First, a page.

For all the headlines, though, the extent of the problem is unclear. Most SIMS are requested by legitimate customers; fraudsters account for a reasonably small number of total activations. Yet despite this, the issue is attracting increasing attention. Why? For one thing, there’s evidence the problem is increasing, partly driven by the ubiquitous growth of SIM-reliant technologies like IoT. And for another, when it does occur the extent of the loss is typically high. In the UK, it’s believed to be around £4,000 (US£5,150) per instance.
For the telecommunications industry, this presents a challenge. And given that SIM fraud only comes to light after the crime has been committed, the onus for Mobile Network Operators must be acting quickly to shut the barn door before the horse bolts. This is doubly the case because the correlation between SIM fraud and our ever-increasing reliance on mobiles to verify our identities, especially when using SMS messages as a second authentication factor, is clear. We can be confident that If it’s not addressed, SIM fraud won’t decline and will probably get worse.
The importance of acting to confront the problem as a matter of urgency is underlined by the fact that while revenues from retail SMS are in general decline, application-to-person (A2P) SMS revenues are growing, and SMS messages for two-factor authentication (2FA) have been a significant contributor in that trend. It’s been estimated that global A2P revenues will rise to USD26bn by 2022, with two-factor authentication SMS’ representing almost 20 percent of the total.
This may in part explain the increase in MNOs purchasing new technologies to address the fraud issue an it underlines how seriously the problem is now being taken. Telecoms companies are only too aware of the need to deploy solutions that access critical systems and services as part of a multi-factor authentication (MFA) approach. While it may be efficient and convenient as a means of communication, SMS is only viable (let alone profitable) if it’s safe.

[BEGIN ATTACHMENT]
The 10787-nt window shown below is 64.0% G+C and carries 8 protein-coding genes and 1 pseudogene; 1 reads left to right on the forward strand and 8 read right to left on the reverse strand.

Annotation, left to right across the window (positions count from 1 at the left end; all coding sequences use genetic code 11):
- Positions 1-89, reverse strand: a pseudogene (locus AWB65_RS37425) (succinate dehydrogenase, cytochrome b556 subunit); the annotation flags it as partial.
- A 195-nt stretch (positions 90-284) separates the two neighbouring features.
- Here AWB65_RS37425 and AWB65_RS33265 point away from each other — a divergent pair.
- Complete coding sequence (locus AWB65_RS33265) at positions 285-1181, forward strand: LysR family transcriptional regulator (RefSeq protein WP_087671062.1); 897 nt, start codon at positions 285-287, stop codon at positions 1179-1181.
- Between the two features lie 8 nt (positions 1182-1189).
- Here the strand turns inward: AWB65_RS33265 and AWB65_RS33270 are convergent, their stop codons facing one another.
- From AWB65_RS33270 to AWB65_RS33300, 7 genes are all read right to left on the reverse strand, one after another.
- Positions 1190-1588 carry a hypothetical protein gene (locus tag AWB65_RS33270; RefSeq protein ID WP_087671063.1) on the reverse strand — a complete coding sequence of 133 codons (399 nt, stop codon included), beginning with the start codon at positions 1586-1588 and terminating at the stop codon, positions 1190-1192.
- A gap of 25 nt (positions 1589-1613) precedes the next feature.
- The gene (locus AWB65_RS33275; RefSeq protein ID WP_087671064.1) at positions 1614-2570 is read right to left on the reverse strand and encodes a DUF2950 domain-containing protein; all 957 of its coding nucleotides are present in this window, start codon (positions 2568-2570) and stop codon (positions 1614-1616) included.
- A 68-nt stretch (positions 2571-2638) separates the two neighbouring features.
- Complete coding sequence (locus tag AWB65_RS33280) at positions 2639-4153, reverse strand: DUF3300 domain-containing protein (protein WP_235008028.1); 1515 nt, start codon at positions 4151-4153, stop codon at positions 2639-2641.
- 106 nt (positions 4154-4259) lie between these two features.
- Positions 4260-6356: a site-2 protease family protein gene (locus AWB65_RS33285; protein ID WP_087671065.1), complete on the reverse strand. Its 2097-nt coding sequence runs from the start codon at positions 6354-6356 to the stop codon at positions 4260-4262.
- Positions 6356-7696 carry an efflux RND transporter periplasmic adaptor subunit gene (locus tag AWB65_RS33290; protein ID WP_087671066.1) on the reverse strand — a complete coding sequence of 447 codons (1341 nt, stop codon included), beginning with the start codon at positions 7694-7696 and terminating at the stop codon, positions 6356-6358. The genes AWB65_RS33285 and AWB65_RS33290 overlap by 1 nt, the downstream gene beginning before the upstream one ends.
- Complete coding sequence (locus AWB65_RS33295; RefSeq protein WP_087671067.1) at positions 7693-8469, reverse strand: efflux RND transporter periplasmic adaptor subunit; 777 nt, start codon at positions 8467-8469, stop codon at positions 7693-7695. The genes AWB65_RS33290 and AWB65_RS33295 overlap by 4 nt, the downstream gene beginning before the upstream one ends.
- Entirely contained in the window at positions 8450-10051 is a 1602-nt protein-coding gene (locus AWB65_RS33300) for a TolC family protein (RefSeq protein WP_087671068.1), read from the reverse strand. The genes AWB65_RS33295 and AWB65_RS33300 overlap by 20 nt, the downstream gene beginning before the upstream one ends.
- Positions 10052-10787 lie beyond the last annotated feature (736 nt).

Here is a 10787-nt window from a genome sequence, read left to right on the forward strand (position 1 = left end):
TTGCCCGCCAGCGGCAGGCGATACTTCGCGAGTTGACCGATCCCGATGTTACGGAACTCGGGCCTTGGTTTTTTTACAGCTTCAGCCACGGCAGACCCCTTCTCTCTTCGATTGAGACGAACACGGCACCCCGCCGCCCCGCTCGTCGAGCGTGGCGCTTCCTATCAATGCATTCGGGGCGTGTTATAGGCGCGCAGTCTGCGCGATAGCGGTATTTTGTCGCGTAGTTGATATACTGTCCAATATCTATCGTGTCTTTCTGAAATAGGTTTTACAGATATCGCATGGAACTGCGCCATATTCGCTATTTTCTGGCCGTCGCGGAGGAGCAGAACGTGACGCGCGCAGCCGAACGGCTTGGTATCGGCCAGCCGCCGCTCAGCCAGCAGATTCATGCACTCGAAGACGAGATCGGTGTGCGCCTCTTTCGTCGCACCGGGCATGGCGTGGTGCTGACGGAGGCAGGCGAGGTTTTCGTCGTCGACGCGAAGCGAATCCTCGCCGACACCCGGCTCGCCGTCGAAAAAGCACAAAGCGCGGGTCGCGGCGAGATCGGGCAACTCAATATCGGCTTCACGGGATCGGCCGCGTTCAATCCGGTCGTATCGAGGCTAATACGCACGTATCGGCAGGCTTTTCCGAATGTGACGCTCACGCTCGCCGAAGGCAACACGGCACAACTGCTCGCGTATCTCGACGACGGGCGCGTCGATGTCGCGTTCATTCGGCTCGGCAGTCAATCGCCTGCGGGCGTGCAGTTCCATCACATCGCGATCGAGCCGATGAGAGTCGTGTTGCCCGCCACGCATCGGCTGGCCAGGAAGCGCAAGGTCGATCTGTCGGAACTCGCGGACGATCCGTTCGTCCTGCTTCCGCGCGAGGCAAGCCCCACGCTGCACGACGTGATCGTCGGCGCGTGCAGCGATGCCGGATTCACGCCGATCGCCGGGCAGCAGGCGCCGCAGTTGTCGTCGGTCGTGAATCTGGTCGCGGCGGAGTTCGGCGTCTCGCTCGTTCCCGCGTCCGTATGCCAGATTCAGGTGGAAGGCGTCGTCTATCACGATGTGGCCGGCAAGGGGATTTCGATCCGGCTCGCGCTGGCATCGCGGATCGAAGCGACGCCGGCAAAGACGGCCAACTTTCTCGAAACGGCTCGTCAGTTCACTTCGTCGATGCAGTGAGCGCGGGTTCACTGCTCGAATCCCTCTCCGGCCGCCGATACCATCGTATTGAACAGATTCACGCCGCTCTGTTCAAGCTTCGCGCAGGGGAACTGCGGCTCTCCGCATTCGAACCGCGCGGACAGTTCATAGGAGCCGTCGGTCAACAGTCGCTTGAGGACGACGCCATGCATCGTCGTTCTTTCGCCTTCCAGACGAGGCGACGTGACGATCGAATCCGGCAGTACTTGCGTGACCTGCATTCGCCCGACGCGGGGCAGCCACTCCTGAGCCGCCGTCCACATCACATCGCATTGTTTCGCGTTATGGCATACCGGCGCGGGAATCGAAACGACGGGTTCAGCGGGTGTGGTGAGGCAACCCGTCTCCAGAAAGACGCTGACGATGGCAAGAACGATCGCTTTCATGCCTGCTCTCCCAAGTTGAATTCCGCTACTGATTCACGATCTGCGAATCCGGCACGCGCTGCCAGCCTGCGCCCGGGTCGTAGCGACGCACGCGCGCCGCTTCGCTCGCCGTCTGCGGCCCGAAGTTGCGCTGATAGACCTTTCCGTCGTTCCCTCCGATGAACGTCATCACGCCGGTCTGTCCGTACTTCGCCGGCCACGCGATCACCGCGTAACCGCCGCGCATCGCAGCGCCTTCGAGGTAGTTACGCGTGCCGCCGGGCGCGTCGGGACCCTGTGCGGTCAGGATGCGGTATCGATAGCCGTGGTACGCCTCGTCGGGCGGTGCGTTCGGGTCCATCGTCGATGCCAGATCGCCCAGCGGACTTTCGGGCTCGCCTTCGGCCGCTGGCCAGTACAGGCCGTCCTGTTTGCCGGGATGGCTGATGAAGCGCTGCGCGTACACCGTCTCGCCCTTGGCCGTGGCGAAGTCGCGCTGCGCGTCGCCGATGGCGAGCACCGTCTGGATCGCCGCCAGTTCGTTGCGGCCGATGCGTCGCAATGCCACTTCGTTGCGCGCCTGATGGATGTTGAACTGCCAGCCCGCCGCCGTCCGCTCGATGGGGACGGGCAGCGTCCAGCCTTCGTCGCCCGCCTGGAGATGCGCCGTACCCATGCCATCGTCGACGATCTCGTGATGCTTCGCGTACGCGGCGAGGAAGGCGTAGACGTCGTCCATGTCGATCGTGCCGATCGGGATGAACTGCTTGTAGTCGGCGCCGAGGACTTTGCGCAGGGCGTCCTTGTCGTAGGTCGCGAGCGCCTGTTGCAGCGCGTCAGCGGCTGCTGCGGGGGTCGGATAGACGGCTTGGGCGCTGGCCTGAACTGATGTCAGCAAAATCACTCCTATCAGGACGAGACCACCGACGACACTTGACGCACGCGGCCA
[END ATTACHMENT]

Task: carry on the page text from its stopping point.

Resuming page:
Here, telcos must confront a basic design limitation. For all its efficiency, SMS was never intended for ‘high risk’ content and as a result, there are several weaknesses within the SMS ecosystem, especially when the message content is of high interest to hijackers. This is a reality the latter are increasingly attempting to exploit. One example of an attractive target is Banking, where Financial Services and Insurance (BFSI) organizations provide a range of financial products or services to their customers frequently using an SMS platform to:
- Send important information to their customers
- Send one-time passcodes to their customers to confirm a questionable transaction
- Transmit personalized promotions or offers
In these and other cases, there is a clear need to harden security in the network. While the 5G standard is encrypting the IMSI which makes such hijacking more difficult, in 2G, 3G and 4G networks, which will remain extant for the foreseeable future, the IMSI remains unencrypted and thus a big security risk.
TIME TO ACT
What, then, to do?
At Evolving Systems, our patent pending Secure SMS solution means Mobile Operators can now promote the capability of securing SMS messages to their Enterprise customers with confidence, via a standardized and intuitive interface. Secure SMS reduces the fraud window for potential hackers who are attempting to intercept targeted SMS messages. With several different validation points and prerequisites possible across the SMS journey, the solution helps to make sure that the SMS intended for a subscriber is not hijacked and is received as originally intended.
How MNOs choose to proactively tackle SIM fraud is evolving, but that they must address the issue immediately is becoming ever clearer. This is a solution area yielding technologies that are becoming table stakes components of the telco infrastructure.
At Evolving Systems, we’d welcome the opportunity to discuss the challenge and our own Secure SMS solution in more detail. If you’d like to learn more, please click HERE.